- - - - - - - - - -
ranking = 24.922403548864
keywords = phycomycosis
(Clic here for more details about this article)

17/36. Cranial zygomycosis caused by Saksenaea vasiformis. Case report.

    A previously healthy youth who had sustained severe head trauma and had received steroids and broad-spectrum antimicrobial agents developed a cranial zygomycotic infection with Saksenaea vasiformis. This is the first time this zygomycete has been implicated as a disease agent. Early identification of the fungal infection and subsequent vigorous medical and surgical therapy led to recovery.
- - - - - - - - - -
ranking = 0.66666666666667
keywords = zygomycosis
(Clic here for more details about this article)

18/36. Rhinocerebral zygomycosis treated with amphotericin b.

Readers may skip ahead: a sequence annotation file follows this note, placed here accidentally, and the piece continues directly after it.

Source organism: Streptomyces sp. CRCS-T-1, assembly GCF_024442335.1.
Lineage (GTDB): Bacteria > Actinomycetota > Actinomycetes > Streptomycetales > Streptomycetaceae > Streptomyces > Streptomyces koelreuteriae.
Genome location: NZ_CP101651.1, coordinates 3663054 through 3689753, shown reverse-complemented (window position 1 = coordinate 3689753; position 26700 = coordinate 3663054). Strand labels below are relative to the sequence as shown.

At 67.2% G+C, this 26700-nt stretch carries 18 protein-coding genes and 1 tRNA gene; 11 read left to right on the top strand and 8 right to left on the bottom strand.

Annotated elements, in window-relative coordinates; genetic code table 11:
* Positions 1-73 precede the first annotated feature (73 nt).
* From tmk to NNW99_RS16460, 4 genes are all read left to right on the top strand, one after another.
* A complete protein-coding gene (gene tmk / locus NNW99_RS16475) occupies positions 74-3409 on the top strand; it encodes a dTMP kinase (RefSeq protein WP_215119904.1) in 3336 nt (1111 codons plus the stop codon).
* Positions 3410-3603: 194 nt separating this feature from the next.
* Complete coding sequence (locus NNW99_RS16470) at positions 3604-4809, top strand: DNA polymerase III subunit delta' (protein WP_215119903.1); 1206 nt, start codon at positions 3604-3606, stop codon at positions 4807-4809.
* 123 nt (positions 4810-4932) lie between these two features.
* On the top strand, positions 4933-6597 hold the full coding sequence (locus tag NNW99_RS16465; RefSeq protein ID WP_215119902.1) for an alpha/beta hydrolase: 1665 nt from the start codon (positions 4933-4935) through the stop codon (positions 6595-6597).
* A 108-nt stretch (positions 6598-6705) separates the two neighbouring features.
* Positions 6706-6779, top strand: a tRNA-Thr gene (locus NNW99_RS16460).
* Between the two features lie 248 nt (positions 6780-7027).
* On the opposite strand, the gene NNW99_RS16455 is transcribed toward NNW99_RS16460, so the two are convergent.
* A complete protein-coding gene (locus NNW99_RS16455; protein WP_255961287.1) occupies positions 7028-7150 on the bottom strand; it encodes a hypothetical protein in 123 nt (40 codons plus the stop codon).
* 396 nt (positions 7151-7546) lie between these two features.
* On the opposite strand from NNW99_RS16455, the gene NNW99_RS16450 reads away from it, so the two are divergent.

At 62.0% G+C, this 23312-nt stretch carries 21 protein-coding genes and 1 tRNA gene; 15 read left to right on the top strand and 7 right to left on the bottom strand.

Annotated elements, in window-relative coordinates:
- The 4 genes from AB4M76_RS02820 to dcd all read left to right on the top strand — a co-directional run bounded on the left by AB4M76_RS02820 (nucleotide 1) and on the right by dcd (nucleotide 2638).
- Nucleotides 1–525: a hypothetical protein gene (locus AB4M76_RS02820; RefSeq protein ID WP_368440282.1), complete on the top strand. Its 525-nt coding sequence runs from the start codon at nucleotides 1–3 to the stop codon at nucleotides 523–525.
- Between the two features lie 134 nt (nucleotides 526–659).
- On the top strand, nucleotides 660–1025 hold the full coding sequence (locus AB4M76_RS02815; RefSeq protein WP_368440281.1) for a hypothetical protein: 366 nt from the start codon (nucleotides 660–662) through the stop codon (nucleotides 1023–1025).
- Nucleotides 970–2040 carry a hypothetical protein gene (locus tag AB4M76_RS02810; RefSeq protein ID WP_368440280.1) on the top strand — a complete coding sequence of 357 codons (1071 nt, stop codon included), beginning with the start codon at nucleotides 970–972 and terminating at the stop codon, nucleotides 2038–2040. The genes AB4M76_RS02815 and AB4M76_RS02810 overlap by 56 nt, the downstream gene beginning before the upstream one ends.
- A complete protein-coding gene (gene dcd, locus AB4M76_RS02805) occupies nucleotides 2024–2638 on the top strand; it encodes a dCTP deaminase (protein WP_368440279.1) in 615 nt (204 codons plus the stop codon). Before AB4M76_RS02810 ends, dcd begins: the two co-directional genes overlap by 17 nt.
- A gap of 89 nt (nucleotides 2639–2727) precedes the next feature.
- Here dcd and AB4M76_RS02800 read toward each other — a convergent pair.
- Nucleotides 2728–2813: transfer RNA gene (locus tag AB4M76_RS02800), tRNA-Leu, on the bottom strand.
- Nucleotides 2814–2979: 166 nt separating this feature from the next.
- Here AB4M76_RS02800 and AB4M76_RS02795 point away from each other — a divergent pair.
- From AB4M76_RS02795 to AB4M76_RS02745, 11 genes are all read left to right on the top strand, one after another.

Rhinocerebral zygomycosis is a rare, often fatal opportunistic fungal infection involving the cranial tissues. A diabetic patient with normal humoral and cellular immunity who was successfully treated with amphotericin b and surgery is reported.
- - - - - - - - - -
ranking = 0.83333333333333
keywords = zygomycosis
(Clic here for more details about this article)

19/36. zygomycosis of the maxillary sinus and palate caused by Basidiobolus haptosporus.